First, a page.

Solar Panels

4 minute read

I’ve been wanting solar panels on my RoadTrek for a while now. There were 3 ways I could recharge my batteries:

  1. Plug into shore power - this involves tethering yourself to the grid and sometimes paying for the privilege. Picking up and driving away becomes more complicated when you’ve got an electrical cable hanging off the side of your vehicle.
  2. Running the onboard gas generator - this uses gas (duh) and is generally loud and annoying. I run the generator as little as possible.
  3. Driving - the act of driving at highway speeds charges the batteries due to the excess energy created by the engine’s alternator. But sometimes I don’t need to drive anywhere but still need my batteries topped off.

Solar panels seemed like the ultimate solution: silent, always on, no consumable fuel, always working when the sun is out.

So I went in search of solar panels.

Hardware installations like this are not my forté and I just wanted a high quality product that I could have professionally installed and not have to worry about it. I’ll be honest, I didn’t do a ton of research. I understand that many people might want to install them on their own, but that’s not what I was looking for.

I had heard of a few brands of solar panels, but ultimately decided on going with AM Solar. They have a great reputation and focus specifically on RV-based solar systems.

I reached out to one of AMSolar’s recommended technicians: Lew Farber of Master Tech Energy Systems, Inc. and scheduled a consultation. Luckily I was only a few hours away from Naples, FL-where he resides during the winter. We met up to discuss my needs and what he might be able to help with.

The panels:

We would max out my roof with solar panels. 3 panels with a total of 370 watts!

Here’s a breakdown of the system Lew put together for me:

  1. SunRunner Signature 25MPPT/6/PRO Core
  2. 2x GS135 Solar Panels
  3. 1x GS100 Solar Panel
  4. Combiner box & other misc parts and accessories.

We scheduled the apointment for install at his facility in Napes on March 30th.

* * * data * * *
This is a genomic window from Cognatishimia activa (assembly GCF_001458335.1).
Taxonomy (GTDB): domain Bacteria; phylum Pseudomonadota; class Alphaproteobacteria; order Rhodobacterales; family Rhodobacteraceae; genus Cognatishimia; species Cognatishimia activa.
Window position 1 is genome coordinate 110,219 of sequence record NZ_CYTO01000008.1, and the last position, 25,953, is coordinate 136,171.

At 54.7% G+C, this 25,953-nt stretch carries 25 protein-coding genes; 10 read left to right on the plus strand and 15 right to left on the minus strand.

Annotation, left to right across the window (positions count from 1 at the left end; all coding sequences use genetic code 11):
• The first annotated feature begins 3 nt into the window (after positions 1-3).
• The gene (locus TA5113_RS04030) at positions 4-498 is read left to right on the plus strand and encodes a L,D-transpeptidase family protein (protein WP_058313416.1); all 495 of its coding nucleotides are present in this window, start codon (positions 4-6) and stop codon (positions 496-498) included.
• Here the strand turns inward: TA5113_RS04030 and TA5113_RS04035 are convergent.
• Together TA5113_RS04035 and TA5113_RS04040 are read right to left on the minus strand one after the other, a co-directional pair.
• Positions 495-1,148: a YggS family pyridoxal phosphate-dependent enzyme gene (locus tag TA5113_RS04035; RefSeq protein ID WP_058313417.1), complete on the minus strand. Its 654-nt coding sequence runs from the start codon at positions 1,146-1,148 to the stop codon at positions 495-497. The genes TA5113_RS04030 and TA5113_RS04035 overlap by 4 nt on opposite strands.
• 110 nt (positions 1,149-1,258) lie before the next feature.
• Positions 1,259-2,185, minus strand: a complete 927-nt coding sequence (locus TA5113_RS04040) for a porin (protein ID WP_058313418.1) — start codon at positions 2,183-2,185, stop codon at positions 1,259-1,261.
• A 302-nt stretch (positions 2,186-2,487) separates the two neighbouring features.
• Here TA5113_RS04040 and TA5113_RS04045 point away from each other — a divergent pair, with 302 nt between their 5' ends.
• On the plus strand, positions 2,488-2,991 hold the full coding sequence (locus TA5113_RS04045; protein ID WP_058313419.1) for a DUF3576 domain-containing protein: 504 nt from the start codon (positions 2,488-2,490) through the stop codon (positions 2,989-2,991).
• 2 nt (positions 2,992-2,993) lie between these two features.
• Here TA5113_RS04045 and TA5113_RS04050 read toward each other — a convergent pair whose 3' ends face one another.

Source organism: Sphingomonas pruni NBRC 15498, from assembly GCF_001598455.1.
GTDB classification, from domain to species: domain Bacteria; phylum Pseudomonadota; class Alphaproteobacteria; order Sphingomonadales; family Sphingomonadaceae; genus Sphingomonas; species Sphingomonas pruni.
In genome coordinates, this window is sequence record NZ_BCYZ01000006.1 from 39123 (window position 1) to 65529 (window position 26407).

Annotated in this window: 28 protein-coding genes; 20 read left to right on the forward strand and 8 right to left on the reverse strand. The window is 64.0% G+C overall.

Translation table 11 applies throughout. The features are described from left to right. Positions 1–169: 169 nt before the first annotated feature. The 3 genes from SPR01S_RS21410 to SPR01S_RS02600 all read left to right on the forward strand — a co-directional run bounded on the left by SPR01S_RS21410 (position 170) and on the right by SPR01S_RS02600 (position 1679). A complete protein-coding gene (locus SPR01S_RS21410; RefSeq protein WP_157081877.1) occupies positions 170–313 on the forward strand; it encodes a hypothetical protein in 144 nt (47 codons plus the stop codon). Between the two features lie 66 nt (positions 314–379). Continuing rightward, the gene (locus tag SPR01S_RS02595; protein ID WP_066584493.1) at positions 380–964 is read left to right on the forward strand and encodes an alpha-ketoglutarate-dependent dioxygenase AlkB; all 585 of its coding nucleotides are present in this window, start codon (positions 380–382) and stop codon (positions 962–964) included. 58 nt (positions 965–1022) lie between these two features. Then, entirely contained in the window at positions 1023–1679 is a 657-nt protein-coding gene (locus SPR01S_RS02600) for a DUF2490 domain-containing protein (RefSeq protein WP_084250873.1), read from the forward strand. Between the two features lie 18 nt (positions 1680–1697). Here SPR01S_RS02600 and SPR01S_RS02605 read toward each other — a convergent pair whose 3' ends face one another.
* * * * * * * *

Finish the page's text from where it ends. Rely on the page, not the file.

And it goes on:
Installation Day 1

I arrived around 10am on the scheduled date and pulled my RoadTrek into Lew’s installation bay at a local marina. The views were amazing and I couldn’t have asked for a more beautiful place to spend the next two days. There was also a decent outdoor restaurant and bar within about 100 feet (no kidding, it was right there!) so I’d have a place to eat and hang out in the evenings.

I immediately saw my new solar panels standing against a table and I was giddy with excitement!

Lew got to work and I hopped on my laptop and started programming… but I took breaks every once in a while to check on the progress and take photos.

The first panel is placed:

All three placed on the roof:

A view from the side:

No holes were drilled in the roof for the mounting hardware. The brackets were bonded to the roof with some high tech goop that Lew promised me would be near impossible to remove and had no chance of coming loose without extreme human intervention.

It’s a good thing I don’t drive faster than 65mph!

The interior of my van was completely disassembled so the wires could be run through the single hole in the roof.

After the wires were run, we put things back together and I was able to spend the night parked right there at the marina.

Installation Day 2

With all of the exterior components installed, day 2 was dedicated to wiring, electrical work, and interior hardware installation.

The first thing that went in was the charge controller remote. This cool device can do way more than I need it to do, but at a minimum, it displays:

  1. Battery percentage
  2. Current battery voltage
  3. Current amp hour draw / charge
  4. Amp hours from full batteries
  5. Solar power input & output!

Lew rearranged my batteries and put brackets into the floor to make sure they didn’t move.

Heres the charge controller. It’s the “brains” behind the solar system and installed near all the other electrical doo-dads under my bed.

The Final Product

I’m extremely pleased at Lew’s quality & speed of work, professionalism, and attention to detail. He wanted to get everything just right and in the end, the final product definitely delivered.

Here’s a top-down view of the final wiring. All nice and neat and organized!

I’m now enjoying living off the grid when it comes to my electricity! I wake up in the morning and check the battery levels… usually between 60-80%. On a sunny day, my batteries are fully charged by 10am or so, and on cloudy days it takes a bit longer but the batteries are always fully charged by the end of the afternoon.

I’m thrilled with my new solar system!

Final cost/benefit analysis

(I am an engineer, after all)

Having spent the past 2 weeks at Skydive City, I’ve saved $15/night since I didn’t have to plug into electricity hookups. That’s $210 saved already!

With a total cost of roughly $3,700 (parts, and labor), I’ve got a breakeven point of less than 1 year - 247 days! But factor in the 30% tax rebate for solar improvements to your home (yes, RVs count as a home!), the total cost comes down to roughly $2,590 and the breakeven point is reduced to 173 days!

What a fantastic investment!

From the side, unless you know what you’re looking at, you can barely tell that the solar panels are there.

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